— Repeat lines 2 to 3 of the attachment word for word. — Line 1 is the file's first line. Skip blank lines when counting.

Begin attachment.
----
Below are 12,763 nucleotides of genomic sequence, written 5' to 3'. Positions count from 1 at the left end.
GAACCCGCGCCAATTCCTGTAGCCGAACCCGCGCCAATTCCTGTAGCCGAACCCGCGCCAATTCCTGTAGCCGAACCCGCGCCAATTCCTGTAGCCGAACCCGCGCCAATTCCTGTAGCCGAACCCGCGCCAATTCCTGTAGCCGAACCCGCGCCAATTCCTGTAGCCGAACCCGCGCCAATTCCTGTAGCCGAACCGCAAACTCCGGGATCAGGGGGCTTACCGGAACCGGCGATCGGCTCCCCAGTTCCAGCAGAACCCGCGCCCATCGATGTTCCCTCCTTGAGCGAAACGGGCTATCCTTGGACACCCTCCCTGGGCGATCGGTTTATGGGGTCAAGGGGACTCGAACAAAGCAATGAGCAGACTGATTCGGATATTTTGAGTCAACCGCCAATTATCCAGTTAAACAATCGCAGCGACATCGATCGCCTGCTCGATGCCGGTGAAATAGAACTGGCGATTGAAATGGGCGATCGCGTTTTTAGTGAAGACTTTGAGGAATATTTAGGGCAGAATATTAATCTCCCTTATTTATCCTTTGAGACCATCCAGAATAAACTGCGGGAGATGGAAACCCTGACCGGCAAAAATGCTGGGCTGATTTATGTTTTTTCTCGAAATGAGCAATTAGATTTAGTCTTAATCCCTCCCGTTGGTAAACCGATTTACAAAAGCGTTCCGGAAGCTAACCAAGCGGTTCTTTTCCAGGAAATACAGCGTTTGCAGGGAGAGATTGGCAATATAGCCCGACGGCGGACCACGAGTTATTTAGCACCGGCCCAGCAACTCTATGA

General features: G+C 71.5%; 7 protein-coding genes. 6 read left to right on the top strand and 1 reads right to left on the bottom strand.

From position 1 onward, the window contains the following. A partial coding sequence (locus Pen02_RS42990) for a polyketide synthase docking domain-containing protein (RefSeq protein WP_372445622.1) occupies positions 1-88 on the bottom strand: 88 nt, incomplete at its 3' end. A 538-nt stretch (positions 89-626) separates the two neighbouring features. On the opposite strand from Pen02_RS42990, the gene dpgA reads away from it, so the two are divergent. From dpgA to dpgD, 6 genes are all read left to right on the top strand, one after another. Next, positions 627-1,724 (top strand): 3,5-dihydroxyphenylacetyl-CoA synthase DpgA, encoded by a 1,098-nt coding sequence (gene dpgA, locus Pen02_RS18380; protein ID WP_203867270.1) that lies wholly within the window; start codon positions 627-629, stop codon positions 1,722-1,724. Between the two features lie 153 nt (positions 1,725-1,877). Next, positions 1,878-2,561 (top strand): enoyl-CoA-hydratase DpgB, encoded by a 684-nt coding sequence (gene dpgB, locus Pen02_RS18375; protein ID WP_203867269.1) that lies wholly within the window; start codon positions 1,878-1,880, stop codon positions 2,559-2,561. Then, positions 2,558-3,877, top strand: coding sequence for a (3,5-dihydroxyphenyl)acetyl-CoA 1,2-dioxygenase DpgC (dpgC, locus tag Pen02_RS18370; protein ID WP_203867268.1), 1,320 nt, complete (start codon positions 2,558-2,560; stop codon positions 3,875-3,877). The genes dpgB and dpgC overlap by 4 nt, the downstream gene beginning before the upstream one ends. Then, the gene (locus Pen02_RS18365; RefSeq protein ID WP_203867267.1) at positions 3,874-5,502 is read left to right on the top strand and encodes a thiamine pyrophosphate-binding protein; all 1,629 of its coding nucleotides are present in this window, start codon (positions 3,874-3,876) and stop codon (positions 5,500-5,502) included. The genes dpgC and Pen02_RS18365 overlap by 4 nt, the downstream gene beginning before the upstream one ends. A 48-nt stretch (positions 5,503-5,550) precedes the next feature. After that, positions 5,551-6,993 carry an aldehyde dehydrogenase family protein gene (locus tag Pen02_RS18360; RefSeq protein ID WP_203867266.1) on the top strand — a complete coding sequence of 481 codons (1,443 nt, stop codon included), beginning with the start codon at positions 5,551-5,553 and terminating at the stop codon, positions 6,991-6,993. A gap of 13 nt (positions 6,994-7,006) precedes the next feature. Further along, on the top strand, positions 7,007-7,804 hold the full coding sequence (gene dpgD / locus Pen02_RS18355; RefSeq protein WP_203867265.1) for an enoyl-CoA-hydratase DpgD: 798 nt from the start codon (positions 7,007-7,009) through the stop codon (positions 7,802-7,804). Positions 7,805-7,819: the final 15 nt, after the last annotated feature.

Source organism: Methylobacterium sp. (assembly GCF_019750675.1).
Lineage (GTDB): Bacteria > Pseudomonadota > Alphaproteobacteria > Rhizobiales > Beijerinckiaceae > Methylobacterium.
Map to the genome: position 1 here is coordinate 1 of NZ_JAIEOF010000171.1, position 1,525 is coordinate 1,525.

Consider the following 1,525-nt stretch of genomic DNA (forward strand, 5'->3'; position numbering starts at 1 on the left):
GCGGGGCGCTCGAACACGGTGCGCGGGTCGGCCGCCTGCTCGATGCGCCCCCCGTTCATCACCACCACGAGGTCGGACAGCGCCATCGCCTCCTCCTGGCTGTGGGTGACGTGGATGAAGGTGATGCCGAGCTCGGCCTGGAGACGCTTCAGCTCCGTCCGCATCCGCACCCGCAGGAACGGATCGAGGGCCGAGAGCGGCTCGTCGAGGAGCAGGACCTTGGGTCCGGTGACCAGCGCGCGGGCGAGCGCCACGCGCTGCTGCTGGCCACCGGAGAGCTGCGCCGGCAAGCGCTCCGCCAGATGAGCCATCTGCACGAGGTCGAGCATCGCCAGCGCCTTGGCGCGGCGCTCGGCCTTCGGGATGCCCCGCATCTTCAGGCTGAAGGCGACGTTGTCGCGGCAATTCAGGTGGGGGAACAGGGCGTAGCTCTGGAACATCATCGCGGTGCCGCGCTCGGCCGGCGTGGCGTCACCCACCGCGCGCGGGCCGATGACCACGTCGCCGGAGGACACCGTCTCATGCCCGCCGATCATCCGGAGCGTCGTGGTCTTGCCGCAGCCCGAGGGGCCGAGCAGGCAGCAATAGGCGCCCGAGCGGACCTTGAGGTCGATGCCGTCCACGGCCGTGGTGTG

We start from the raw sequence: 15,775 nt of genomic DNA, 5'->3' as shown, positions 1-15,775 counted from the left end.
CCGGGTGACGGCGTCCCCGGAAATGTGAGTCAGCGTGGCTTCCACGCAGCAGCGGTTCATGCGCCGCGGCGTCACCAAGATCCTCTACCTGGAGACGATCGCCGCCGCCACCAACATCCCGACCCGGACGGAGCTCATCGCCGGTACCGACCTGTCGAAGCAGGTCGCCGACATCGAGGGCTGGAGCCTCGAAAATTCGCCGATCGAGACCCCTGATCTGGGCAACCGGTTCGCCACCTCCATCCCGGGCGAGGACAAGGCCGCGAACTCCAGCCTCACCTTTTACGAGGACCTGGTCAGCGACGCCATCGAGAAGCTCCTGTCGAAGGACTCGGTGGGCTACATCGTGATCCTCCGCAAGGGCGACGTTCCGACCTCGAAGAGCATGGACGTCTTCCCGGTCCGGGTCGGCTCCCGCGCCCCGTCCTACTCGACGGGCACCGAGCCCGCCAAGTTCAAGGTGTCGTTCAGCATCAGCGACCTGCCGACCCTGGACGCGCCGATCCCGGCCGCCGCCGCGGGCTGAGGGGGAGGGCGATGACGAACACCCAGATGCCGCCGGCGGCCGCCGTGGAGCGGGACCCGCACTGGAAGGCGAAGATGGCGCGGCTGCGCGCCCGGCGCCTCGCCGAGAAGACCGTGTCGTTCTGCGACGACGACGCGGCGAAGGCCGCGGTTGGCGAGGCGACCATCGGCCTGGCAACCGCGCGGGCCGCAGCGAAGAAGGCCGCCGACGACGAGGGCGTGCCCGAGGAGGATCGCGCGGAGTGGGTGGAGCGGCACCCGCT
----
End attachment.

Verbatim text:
GAACCCGCGCCAATTCCTGTAGCCGAACCCGCGCCAATTCCTGTAGCCGAACCCGCGCCAATTCCTGTAGCCGAACCCGCGCCAATTCCTGTAGCCGAACCCGCGCCAATTCCTGTAGCCGAACCCGCGCCAATTCCTGTAGCCGAACCCGCGCCAATTCCTGTAGCCGAACCCGCGCCAATTCCTGTAGCCGAACCGCAAACTCCGGGATCAGGGGGCTTACCGGAACCGGCGATCGGCTCCCCAGTTCCAGCAGAACCCGCGCCCATCGATGTTCCCTCCTTGAGCGAAACGGGCTATCCTTGGACACCCTCCCTGGGCGATCGGTTTATGGGGTCAAGGGGACTCGAACAAAGCAATGAGCAGACTGATTCGGATATTTTGAGTCAACCGCCAATTATCCAGTTAAACAATCGCAGCGACATCGATCGCCTGCTCGATGCCGGTGAAATAGAACTGGCGATTGAAATGGGCGATCGCGTTTTTAGTGAAGACTTTGAGGAATATTTAGGGCAGAATATTAATCTCCCTTATTTATCCTTTGAGACCATCCAGAATAAACTGCGGGAGATGGAAACCCTGACCGGCAAAAATGCTGGGCTGATTTATGTTTTTTCTCGAAATGAGCAATTAGATTTAGTCTTAATCCCTCCCGTTGGTAAACCGATTTACAAAAGCGTTCCGGAAGCTAACCAAGCGGTTCTTTTCCAGGAAATACAGCGTTTGCAGGGAGAGATTGGCAATATAGCCCGACGGCGGACCACGAGTTATTTAGCACCGGCCCAGCAACTCTATGA

General features: G+C 71.5%; 7 protein-coding genes. 6 read left to right on the top strand and 1 reads right to left on the bottom strand.